Its not everyday a 16 year old boy buys a house, but this is where our property journey started back in 2003. Still in school and with no facial hair (not much has changed there) I purchased my first property.
Now I know you are thinking – how does a 16 year old afford or even buy a house? Good question. The short answer is I did not do this on my own, my parents were central in making this happen and it wouldn’t have been possible without them. From a young age property intrigued me, having seen my parents and grandparents involved in different property endeavours. I grew up having lived in 7 different homes as my parents went after business and property opportunities. They would talk about what we were doing, buying and moving, holding onto what they had and leveraging on their homes - and of course hearing the ‘I wish I never sold that’ comments. I learnt as much as I could and saw that hard work and effort now was worth the long-term gain. Without knowing at the time, this began to shape my view on property - not just as a place to live, but a platform for growth and an opportunity to pursue what interested me.
One element which set me up for purchasing my first home was that I became great at saving. During my schooling I worked as a cleaner in the afternoons and in weekends, the majority of my money went straight into a bank account which I never touched. My parents watched me make a commitment to save money as I grew up – my Mum tells it like this: “We wanted to instill in our children good financial skills - I don't think you can start to early. We started giving Caleb weekly pocket money when he turned 5-years-old, it 50c and went up 50c a year. In getting pocket money, all our kids were required to save 10% of it, but it wasn’t just his pocket money that he saved it was any money gifted to him or money he earnt. While most kids would save for a toy, Caleb saved to watch his bank account grow. One Christmas to keep to his ‘budget’, he bought and wrapped a can of fizzy drink and gave it to his sisters - as a joint gift to share!”
So what can a schoolboy afford to buy in 2003? I purchased a 3 bedroom fibre cement home in the kiwifruit capital of NZ - Te Puke. Purchased for $96,000 with a 10% deposit with a rental of $180 per week. Now this was a good buy, but the credit for the find and making it happen goes to my father who was had been encouraging me about business and property. I asked him to share about his intention in giving a high schooler the responsibility of a mortgage. ‘I was keen for each of my children to have an understanding of how business and finance works. When Caleb told me he wanted to invest all his savings to buy a property, I was really motivated to help him find one. We chose Te Puke because the prices were low compared to Tauranga, it had key infrastructure (banks, school, employment) and the rental agents told us that there was strong rental demand from local economy (fruit growing) - this has proven true over the past 15 years.’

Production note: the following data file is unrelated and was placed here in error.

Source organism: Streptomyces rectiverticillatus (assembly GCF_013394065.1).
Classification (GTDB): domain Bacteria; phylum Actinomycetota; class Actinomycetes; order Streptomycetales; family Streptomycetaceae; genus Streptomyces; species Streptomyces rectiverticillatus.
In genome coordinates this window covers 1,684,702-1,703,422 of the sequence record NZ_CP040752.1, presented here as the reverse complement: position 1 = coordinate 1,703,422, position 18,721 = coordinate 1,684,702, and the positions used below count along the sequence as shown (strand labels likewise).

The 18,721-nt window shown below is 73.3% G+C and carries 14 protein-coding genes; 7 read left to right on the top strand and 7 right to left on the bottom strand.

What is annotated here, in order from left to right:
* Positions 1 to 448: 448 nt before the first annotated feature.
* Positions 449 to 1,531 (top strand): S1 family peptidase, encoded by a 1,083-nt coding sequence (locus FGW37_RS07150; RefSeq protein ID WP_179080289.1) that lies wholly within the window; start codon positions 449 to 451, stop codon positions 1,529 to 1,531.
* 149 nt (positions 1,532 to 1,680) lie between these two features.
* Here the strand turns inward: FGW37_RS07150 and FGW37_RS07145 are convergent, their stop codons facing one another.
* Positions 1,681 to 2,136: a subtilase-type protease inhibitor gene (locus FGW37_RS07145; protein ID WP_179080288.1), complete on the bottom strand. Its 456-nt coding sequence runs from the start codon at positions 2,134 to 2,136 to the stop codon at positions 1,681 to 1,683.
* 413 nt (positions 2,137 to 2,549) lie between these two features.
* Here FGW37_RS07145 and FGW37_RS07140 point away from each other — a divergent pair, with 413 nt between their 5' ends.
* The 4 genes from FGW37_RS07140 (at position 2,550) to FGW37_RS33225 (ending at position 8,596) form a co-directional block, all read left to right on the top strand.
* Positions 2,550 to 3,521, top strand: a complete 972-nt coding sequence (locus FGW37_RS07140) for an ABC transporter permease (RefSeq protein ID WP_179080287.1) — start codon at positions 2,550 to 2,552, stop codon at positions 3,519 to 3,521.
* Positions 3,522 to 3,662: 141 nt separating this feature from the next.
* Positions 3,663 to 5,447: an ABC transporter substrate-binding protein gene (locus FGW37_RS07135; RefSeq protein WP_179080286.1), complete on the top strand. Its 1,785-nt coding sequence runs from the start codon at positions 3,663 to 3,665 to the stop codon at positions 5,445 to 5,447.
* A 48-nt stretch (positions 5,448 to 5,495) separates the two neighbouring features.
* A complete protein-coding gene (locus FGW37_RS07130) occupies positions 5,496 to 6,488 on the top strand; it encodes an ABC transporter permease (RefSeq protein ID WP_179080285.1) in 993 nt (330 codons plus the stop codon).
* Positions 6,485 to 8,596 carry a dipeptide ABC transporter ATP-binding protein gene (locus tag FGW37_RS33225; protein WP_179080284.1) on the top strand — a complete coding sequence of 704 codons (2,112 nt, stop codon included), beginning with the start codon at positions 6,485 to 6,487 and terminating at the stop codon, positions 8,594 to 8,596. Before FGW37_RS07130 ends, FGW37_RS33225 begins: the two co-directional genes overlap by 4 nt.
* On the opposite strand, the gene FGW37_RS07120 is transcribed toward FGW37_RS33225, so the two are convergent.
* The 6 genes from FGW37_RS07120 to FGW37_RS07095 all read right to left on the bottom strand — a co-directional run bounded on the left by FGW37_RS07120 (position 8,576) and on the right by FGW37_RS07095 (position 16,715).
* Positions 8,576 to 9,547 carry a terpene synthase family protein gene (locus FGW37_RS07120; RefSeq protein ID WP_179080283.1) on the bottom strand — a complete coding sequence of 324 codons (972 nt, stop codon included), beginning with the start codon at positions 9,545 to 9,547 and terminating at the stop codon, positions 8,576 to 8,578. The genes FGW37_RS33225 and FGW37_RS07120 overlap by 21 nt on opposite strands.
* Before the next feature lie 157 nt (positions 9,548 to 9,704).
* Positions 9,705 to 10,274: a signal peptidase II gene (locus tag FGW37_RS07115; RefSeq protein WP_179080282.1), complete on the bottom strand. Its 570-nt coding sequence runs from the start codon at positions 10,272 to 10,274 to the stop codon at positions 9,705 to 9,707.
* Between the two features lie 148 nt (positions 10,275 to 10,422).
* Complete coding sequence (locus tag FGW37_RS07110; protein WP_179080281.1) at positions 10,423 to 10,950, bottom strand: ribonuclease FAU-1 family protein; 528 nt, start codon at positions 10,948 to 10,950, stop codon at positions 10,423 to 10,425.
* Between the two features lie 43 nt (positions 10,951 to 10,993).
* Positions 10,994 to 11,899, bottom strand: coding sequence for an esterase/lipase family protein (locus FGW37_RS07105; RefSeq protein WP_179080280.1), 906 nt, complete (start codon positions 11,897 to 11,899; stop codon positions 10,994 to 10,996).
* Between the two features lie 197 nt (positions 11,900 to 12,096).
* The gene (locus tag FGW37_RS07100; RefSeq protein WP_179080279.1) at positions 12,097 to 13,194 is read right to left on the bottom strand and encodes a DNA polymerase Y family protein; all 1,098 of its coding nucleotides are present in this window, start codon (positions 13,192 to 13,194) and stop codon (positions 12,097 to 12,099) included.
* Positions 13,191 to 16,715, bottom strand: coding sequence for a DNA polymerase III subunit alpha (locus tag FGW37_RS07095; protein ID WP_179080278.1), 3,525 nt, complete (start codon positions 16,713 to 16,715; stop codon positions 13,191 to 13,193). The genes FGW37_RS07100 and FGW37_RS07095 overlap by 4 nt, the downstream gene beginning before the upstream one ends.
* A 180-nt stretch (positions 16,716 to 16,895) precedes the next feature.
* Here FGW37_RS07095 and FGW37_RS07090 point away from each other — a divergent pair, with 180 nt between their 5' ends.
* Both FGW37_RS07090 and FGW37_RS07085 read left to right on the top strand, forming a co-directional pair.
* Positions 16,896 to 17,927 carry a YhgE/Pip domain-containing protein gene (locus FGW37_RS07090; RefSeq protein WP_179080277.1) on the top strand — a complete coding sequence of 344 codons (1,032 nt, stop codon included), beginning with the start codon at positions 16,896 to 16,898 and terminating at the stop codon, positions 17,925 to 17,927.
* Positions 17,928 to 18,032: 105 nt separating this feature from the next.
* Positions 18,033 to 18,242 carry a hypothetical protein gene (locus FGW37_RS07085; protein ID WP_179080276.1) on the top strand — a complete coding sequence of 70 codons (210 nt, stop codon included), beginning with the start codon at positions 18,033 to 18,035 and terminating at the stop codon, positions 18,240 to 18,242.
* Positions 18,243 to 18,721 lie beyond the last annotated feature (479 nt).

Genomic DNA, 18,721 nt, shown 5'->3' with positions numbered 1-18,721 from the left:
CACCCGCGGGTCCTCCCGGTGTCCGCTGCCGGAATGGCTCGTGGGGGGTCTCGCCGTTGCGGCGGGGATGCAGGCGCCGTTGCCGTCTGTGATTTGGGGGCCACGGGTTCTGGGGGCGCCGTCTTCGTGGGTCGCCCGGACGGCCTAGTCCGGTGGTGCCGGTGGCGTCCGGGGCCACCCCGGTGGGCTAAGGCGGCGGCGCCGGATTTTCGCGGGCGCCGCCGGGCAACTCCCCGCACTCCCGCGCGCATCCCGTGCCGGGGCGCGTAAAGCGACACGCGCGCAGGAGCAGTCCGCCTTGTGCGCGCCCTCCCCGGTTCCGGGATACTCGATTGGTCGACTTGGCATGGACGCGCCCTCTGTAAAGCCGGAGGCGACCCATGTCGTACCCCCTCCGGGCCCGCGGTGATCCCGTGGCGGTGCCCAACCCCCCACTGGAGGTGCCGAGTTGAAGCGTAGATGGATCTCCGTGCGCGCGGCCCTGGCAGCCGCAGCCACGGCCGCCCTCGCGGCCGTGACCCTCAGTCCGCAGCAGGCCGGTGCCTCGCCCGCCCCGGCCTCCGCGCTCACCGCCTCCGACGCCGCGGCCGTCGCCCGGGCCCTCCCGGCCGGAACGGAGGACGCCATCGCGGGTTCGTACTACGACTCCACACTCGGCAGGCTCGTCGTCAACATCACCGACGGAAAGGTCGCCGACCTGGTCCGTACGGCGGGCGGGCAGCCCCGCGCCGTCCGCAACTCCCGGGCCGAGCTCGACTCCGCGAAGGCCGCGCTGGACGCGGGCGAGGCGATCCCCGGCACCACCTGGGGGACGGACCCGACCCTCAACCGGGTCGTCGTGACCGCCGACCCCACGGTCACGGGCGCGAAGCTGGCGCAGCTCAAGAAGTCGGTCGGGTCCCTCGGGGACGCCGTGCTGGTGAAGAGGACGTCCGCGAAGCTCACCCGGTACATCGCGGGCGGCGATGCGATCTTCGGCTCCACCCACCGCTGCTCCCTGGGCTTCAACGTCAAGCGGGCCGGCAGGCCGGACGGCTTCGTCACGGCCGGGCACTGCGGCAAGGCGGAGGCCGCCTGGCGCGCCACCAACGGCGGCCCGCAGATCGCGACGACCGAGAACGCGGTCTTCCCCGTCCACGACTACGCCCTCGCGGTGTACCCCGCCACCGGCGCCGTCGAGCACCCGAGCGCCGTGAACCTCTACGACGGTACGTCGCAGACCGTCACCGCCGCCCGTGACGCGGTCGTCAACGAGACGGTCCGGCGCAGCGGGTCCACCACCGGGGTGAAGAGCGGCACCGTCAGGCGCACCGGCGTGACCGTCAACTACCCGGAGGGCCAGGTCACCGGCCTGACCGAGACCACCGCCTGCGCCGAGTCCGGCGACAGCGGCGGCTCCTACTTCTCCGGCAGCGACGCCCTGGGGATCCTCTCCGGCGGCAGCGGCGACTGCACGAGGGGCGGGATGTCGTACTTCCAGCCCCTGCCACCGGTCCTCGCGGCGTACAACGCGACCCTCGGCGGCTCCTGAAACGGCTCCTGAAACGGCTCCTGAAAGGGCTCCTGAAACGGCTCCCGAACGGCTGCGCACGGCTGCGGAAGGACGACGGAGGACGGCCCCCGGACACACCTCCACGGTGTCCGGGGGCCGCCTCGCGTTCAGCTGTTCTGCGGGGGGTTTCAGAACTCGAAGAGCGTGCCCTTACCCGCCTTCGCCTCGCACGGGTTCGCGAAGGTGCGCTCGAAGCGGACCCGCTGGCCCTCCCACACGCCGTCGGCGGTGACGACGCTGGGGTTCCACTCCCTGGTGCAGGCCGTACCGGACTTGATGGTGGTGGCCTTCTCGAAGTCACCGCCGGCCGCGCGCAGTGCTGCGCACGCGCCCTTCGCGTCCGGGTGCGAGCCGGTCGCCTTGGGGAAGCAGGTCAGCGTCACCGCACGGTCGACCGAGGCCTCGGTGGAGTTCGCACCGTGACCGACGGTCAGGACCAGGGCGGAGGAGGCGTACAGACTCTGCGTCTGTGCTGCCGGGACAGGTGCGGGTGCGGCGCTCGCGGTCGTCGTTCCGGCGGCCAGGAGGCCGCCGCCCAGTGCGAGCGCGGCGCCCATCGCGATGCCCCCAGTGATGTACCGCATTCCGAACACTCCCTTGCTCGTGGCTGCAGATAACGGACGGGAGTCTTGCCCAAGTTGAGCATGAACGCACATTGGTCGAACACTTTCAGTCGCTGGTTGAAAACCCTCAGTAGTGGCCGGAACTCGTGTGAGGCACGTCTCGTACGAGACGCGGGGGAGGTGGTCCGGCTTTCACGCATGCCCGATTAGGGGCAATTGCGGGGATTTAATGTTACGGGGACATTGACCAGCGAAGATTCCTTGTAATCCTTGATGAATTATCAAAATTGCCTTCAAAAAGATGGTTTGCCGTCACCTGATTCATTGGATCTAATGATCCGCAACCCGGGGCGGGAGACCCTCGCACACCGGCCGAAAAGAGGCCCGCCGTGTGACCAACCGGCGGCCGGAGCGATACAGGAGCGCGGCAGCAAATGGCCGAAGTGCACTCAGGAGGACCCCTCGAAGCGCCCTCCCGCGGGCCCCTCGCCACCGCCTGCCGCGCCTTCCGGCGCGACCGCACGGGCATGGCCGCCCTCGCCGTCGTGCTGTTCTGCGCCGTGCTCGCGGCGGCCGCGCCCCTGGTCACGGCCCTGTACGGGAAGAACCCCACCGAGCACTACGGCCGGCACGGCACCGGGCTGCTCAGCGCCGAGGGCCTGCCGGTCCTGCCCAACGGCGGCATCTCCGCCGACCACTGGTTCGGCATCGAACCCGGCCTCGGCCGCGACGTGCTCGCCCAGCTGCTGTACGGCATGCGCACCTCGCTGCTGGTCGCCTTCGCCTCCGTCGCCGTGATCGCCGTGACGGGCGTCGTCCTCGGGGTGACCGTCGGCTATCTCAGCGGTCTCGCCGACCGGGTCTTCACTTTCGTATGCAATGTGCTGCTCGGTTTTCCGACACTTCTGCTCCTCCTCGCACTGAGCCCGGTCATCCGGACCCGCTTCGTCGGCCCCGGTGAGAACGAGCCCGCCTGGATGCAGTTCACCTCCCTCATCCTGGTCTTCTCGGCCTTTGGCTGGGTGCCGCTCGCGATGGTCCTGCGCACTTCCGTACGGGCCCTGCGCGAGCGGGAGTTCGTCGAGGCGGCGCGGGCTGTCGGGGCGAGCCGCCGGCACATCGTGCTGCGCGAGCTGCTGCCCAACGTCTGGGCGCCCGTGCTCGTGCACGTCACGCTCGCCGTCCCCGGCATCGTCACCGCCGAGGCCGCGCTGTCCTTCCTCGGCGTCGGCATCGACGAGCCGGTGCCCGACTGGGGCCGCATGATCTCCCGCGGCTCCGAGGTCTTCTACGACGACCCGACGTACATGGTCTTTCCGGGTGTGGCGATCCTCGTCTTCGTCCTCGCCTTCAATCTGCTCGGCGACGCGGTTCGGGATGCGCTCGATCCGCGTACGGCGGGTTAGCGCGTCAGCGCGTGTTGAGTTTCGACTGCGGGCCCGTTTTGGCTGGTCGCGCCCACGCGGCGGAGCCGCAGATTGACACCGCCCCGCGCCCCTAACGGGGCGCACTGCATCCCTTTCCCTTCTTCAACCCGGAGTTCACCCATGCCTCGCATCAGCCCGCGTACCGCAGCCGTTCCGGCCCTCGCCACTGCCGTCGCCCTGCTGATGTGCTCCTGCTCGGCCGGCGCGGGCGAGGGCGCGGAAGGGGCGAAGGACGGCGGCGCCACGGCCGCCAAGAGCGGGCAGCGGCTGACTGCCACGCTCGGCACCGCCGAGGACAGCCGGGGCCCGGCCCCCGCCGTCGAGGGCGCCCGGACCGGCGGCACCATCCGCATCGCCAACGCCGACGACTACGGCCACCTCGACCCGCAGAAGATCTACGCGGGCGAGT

The property itself wasn’t anything special, neither was it a great bargain at the time - rather just a traditional cash-flow investment property. Purchased based on return and location – not because it looked pretty or was a home for me in 10 years time. The numbers stacked up and even when paying a property manager to look after, interest, and allowing for maintenance it was cash flow positive (ie, was going to create more money from rent than all the interest and expenses combined).
When I think about my first property the key lessons I have learned are:
· Don’t be afraid to get help – the more understanding and knowledge you have the more confident and comfortable you will be. Whether its through a friend or family member who has been there before, a mortgage broker or financial adviser, upskilling through books and blogs – education is essential and will create confidence.
· What are your expectations? Everyone is different and there are many different reasons for property ownership which will impact your decision making. People often are so focused on ‘the dream’ which may be a long way from reach they can’t see a path to get there. Having interim steps or goals which are more reachable and conceivable, may ultimately help you achieve your final goal sooner.
· Start now. Mark Twain summed it up well when he said ‘The secret to getting ahead is getting started’. Whether it be reading that book, understanding your financial position to know what you can afford and creating a plan on how to reach your goal, researching and viewing properties –be it property related or another personal goal you are working towards, the best time to start is now.
I understand not everyone has money in their savings account to afford a deposit on a house – especially seeing how much the market has changed in 14 years. However, I encourage people to take timeout to consider what their goals are, know what their options are and acting on it.
We asked Kayne Wahlstrom, owner and founder at Money Empire to share his advice for people considering options when it comes to their property journey, he says: ‘It’s important to look at your options. From KiwiSaver withdrawals to Welcome Home Loans to family equity loans, there are so many options to buying your first home. For us, one of the joys of what we do is being able to sit down with our clients and really nut out what they could do to get into their first home – even in the Auckland market. We like to see the look on our clients’ faces when we’re able to point out for them some of the options they hadn’t yet considered.’
For anyone looking to buy their first home or wanting to find out what they financially need to do to get to that stage, we would recommend talking to experts like Money Empire – their team who are based in Auckland are friendly, speak your language and offer free consultations.